Astronaut Explains Why There Hasn’t Been a Moon Landing in 50 Years
In July 1969, the Apollo 11 mission made history by placing first human beings on the Moon. But why haven’t we returned since the 1972 Apollo 17 mission?
In this month, precisely 50 years ago, former Apollo 17 commander Eugene Cernan became the final person to set foot on the moon. Neil Armstrong, did so in 1969, marking the beginning of human space exploration. And back then, a lot of people believed that as technology will develop, more individuals would start taking the measures. But it hasn’t happened, as there has been a vast five-decade gap since the previous moonwalker.
According to NASA, US astronauts will return to the moon in the upcoming years, potentially as early as 2025. Why, then, did it take so long?
The agency’s previous head told reporters in 2018 that if it weren’t for the political risks, we would be on the moon right now. In actuality, we most likely would be on Mars. Political risks were what kept it from happening.
The program was excessive in its length and expense. Going to the space was extremely expensive. The first estimate by Kennedy’s administration was $7 billion. In the end, the expenses came to $20 billion.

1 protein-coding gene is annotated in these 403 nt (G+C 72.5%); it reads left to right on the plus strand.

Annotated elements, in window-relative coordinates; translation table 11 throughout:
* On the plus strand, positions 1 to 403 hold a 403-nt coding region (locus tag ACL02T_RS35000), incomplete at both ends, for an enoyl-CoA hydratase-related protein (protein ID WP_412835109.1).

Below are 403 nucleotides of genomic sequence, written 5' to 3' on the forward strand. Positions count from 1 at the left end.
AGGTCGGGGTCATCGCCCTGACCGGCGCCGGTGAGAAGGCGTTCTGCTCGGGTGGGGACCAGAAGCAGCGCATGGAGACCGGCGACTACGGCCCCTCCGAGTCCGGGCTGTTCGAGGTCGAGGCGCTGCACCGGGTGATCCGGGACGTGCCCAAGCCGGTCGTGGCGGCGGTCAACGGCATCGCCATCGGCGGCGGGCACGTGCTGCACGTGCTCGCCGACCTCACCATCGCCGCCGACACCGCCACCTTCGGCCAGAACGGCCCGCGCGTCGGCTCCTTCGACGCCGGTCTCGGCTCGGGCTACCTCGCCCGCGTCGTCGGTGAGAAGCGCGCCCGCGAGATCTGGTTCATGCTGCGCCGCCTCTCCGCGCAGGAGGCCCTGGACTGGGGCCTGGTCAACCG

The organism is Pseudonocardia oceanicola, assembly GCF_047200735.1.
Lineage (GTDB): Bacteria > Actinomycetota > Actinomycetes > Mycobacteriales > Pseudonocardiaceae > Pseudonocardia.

In the past, among other things, astronauts who travelled to the moon would gather rocks, take pictures, and conduct experiments. However, they were not given enough time by the Apollo program to create a long-lasting human presence in the space.
The NASA Orion lunar space craft project, where it is intended that humans would spend a considerable amount of time on the moon, appears to be changing, though.
The “we choose to go to the Moon” speech, delivered by President John F. Kennedy, in 1962, at Rice Stadium in Houston, Texas, served as the motivation for the race to land humans on the moon. Before the end of the decade, Kennedy promised to send a person to the moon. Kennedy’s objective and timeline were both met when the landing occurred in 1969.
The Apollo missions’ future, however, was jeopardised by NASA’s drastic financial cuts, once the objective was accomplished. There were initially 20 planned Apollo missions, but the final three missions were cancelled since it was decided that the Moon landing itself was more significant than the technological and research missions.
When it helped the space race, the US government was willing to invest a lot of money in the Apollo missions, but research and technological advancement were not seen as the top priorities. In the midst of the space competition, Apollo 11 was a political statement, and after it was made, there was no longer a need for additional trips.
It is sort of a dilemma because we need to make an advancement in the field of Physics so that can make a visit to moon but we also need to visit because we need to make an advancement. It seems like a vicious cycle that we are trapped in. Although, right now, we can only hope that one of the two happens soon.